Lego is a brand synonymous with an almost infinite array of toys and an extensive range of collectables spanning multiple generations. While the Danish toymaker has lots of accolades to its name, it did not succeed overnight. Today, it is known for its wide variety of toys and the immeasurable pain caused if one is unlucky enough to step on a Lego brick! So how did it go from a Danish carpenter’s dream to a global phenomenon?
Our story begins in a small carpentry workshop in Billund, Denmark. Ole Kirk Christiansen, a woodworker who had saved some money, purchased the Billund Woodworking and Carpentry Shop in 1916. The shop itself had been successfully running for a while, which Christiansen saw apt to take over. However, a massive fire burned down the shop and the family home in 1924, forcing Christiansen to a fresh start.
From the ashes, he built an even bigger workshop aimed at expanding his business even further. The American Great Depression acted as a catalyst to his business, as the lack of customers gave him time to diversify his business further. By the early 1930s, Christiansen shrunk his existing wooden furniture products and made miniature versions as design aids. This eventually led to his interest and venture into toy-making.
By 1932, the shop had begun manufacturing toys such as piggy banks, pull toys, cars and trucks, and houses. Christiansen also held a contest among his staff to decide the name of his budding company. In 1934, the company christened Lego, a self-made contraction from the Danish phrase leg godt, meaning “play well.” Later the Lego Group discovered that “Lego” could be loosely interpreted as “I put together” or “I assemble” in Latin. Following that, the name Lego would be inscribed on all the company’s products.
By 1949 the LEGO Group had comfortably adopted plastic and began manufacturing various kinds of toys. This was also when Lego’s now-iconic plastic bricks were introduced that were marketed under the name Automatic Binding Bricks. Giving the toy an English name was a tribute to the Allied forces, which had liberated Europe and ended World War II in 1945. However, it contemporarily sold the bricks only in the Danish market.
The Lego Brick’s modern iteration can be indirectly credited to Hilary Fisher Page and his company Kiddicraft. As he was fondly known, Harry Page had invented the plastic bricks before Ole Kirk and his son Godtfred. However, in the late 1950s, when the LEGO Group contacted Kiddicraft to ask whether they objected to the Lego brick sale, they were utterly cooperative. On the contrary, they wished the company good luck with the bricks, as they have not enjoyed much success with their product.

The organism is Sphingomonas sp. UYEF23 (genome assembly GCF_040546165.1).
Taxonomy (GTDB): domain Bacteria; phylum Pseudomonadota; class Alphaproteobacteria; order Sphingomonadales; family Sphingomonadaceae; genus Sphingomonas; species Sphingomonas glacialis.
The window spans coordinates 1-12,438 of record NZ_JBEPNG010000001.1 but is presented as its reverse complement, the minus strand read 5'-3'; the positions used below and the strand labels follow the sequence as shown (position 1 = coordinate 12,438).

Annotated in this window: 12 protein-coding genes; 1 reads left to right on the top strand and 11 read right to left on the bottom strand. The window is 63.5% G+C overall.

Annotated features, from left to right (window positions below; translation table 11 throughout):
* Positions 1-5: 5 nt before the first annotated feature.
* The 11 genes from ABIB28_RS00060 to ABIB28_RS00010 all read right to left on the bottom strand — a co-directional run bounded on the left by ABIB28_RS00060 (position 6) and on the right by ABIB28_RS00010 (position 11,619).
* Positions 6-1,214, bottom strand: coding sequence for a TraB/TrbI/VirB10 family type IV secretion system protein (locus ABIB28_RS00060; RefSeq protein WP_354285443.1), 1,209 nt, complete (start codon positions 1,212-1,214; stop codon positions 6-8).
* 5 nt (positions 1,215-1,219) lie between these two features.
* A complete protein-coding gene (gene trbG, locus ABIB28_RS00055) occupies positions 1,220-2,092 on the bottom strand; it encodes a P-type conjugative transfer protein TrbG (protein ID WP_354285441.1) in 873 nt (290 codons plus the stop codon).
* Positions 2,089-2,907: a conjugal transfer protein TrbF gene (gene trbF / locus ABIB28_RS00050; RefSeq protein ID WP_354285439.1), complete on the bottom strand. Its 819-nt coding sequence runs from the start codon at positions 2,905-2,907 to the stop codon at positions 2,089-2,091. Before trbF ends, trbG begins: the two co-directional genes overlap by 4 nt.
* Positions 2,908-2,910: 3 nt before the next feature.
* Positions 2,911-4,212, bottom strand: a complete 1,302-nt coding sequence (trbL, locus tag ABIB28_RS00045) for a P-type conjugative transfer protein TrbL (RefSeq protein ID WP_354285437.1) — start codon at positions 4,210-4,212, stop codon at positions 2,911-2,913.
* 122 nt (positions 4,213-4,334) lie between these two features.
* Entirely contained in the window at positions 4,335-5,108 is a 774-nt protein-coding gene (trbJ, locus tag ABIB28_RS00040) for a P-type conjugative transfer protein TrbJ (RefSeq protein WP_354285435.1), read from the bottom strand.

As is the case with any new technology, The Lego Group faced severe challenges when marketing the new and hitherto unexplored plastic toy industry. Many customers preferred sticking to wooden or metal toys, which led to many shipments being returned due to poor sales. Nevertheless, when Godtfred Christiansen, the son of Ole, took the position of the junior managing director of the Group, he developed the idea of manufacturing a series of toys that were correlated.
This began a modern system of collections that has expanded across multiple topics and age groups. The first toy “system” marketed by Godtfred was the Town Plan, which immediately saw critical acclaim. By the late 20th century, the company had already grown sizeably and began manufacturing toys targeted at specific groups of children. For example, girls were offered mini houses and furniture, while the boys could play with ships and cars.
With the emergence of the internet and the beginning of the digital age, Lego Group found new ways to escalate its reach to a global audience. Launching its official website on March 22, 1996, the company was finally within reach of its founder’s dream. Soon after, the Lego brick was declared the “Toy of the Century”, which immediately made it a must-have in homes worldwide.
The turn of the century was also a turning point for Lego. The company built its factory in the Czech Republic, opened its first retail store in Germany, and humanised its figures by removing the yellow colour and adopting a more natural skin tone. This made its toys more engaging for their customers, adding to their ever-growing popularity. Within a decade, Lego had become a household name worldwide, and its popularity had snowballed to massive standards.
2014 was the year when The Lego Movie was launched, redefining the essence of playing with Lego. Lego Group has collaborated with numerous conglomerates and international favourites, including NASA, Lamborghini, Ferrari and Whatnot. In 2018, The Lego Brick celebrated its 60th anniversary, thereby confirming that Ole Kirk Christiansen’s dream of his small wooden shop was now a reality.